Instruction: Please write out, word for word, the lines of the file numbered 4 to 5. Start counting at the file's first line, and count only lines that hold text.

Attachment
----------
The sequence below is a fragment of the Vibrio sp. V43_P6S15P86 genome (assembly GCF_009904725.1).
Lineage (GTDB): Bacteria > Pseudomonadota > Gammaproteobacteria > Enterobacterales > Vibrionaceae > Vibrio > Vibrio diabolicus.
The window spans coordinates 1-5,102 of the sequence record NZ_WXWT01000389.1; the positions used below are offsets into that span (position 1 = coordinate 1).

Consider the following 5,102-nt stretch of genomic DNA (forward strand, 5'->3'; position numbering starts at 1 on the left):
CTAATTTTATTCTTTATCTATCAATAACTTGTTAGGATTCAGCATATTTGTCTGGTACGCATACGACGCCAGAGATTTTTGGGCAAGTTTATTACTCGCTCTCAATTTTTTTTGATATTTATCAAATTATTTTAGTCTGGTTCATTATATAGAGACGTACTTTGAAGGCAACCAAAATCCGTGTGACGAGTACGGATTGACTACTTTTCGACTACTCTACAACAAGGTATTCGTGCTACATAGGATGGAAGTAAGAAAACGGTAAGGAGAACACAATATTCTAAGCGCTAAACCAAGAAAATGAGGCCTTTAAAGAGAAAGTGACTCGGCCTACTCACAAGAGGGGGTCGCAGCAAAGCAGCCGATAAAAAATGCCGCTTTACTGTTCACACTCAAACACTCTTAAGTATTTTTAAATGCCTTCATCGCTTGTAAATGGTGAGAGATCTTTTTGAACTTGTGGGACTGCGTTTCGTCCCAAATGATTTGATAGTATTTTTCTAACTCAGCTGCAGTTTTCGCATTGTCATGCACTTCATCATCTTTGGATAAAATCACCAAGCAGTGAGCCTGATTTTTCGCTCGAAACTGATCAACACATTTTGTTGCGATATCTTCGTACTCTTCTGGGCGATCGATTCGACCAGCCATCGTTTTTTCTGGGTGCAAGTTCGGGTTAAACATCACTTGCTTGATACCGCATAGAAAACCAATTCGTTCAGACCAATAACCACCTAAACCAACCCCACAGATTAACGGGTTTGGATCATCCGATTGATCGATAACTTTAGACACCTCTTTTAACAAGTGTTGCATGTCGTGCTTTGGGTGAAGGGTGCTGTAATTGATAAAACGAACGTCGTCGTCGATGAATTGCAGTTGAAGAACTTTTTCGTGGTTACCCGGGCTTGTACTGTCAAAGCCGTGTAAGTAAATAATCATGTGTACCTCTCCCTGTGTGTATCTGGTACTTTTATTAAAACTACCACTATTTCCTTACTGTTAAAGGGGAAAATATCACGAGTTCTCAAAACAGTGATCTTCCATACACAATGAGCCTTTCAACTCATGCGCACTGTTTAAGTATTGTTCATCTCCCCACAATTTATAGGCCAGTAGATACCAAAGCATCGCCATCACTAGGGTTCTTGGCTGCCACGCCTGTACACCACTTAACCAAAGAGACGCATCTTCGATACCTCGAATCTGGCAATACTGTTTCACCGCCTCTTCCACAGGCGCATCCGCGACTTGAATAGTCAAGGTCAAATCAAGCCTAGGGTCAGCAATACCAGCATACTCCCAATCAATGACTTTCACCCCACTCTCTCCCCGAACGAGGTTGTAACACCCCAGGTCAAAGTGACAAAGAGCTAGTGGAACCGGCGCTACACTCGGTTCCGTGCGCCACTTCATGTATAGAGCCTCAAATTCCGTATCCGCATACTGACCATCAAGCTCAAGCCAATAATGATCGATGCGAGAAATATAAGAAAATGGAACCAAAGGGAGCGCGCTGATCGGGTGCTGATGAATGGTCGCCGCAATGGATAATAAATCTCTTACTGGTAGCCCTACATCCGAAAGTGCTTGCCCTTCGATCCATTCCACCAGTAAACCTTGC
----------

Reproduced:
Consider the following 5,102-nt stretch of genomic DNA (forward strand, 5'->3'; position numbering starts at 1 on the left):
CTAATTTTATTCTTTATCTATCAATAACTTGTTAGGATTCAGCATATTTGTCTGGTACGCATACGACGCCAGAGATTTTTGGGCAAGTTTATTACTCGCTCTCAATTTTTTTTGATATTTATCAAATTATTTTAGTCTGGTTCATTATATAGAGACGTACTTTGAAGGCAACCAAAATCCGTGTGACGAGTACGGATTGACTACTTTTCGACTACTCTACAACAAGGTATTCGTGCTACATAGGATGGAAGTAAGAAAACGGTAAGGAGAACACAATATTCTAAGCGCTAAACCAAGAAAATGAGGCCTTTAAAGAGAAAGTGACTCGGCCTACTCACAAGAGGGGGTCGCAGCAAAGCAGCCGATAAAAAATGCCGCTTTACTGTTCACACTCAAACACTCTTAAGTATTTTTAAATGCCTTCATCGCTTGTAAATGGTGAGAGATCTTTTTGAACTTGTGGGACTGCGTTTCGTCCCAAATGATTTGATAGTATTTTTCTAACTCAGCTGCAGTTTTCGCATTGTCATGCACTTCATCATCTTTGGATAAAATCACCAAGCAGTGAGCCTGATTTTTCGCTCGAAACTGATCAACACATTTTGTTGCGATATCTTCGTACTCTTCTGGGCGATCGATTCGACCAGCCATCGTTTTTTCTGGGTGCAAGTTCGGGTTAAACATCACTTGCTTGATACCGCATAGAAAACCAATTCGTTCAGACCAATAACCACCTAAACCAACCCCACAGATTAACGGGTTTGGATCATCCGATTGATCGATAACTTTAGACACCTCTTTTAACAAGTGTTGCATGTCGTGCTTTGGGTGAAGGGTGCTGTAATTGATAAAACGAACGTCGTCGTCGATGAATTGCAGTTGAAGAACTTTTTCGTGGTTACCCGGGCTTGTACTGTCAAAGCCGTGTAAGTAAATAATCATGTGTACCTCTCCCTGTGTGTATCTGGTACTTTTATTAAAACTACCACTATTTCCTTACTGTTAAAGGGGAAAATATCACGAGTTCTCAAAACAGTGATCTTCCATACACAATGAGCCTTTCAACTCATGCGCACTGTTTAAGTATTGTTCATCTCCCCACAATTTATAGGCCAGTAGATACCAAAGCATCGCCATCACTAGGGTTCTTGGCTGCCACGCCTGTACACCACTTAACCAAAGAGACGCATCTTCGATACCTCGAATCTGGCAATACTGTTTCACCGCCTCTTCCACAGGCGCATCCGCGACTTGAATAGTCAAGGTCAAATCAAGCCTAGGGTCAGCAATACCAGCATACTCCCAATCAATGACTTTCACCCCACTCTCTCCCCGAACGAGGTTGTAACACCCCAGGTCAAAGTGACAAAGAGCTAGTGGAACCGGCGCTACACTCGGTTCCGTGCGCCACTTCATGTATAGAGCCTCAAATTCCGTATCCGCATACTGACCATCAAGCTCAAGCCAATAATGATCGATGCGAGAAATATAAGAAAATGGAACCAAAGGGAGCGCGCTGATCGGGTGCTGATGAATGGTCGCCGCAATGGATAATAAATCTCTTACTGGTAGCCCTACATCCGAAAGTGCTTGCCCTTCGATCCATTCCACCAGTAAACCTTGC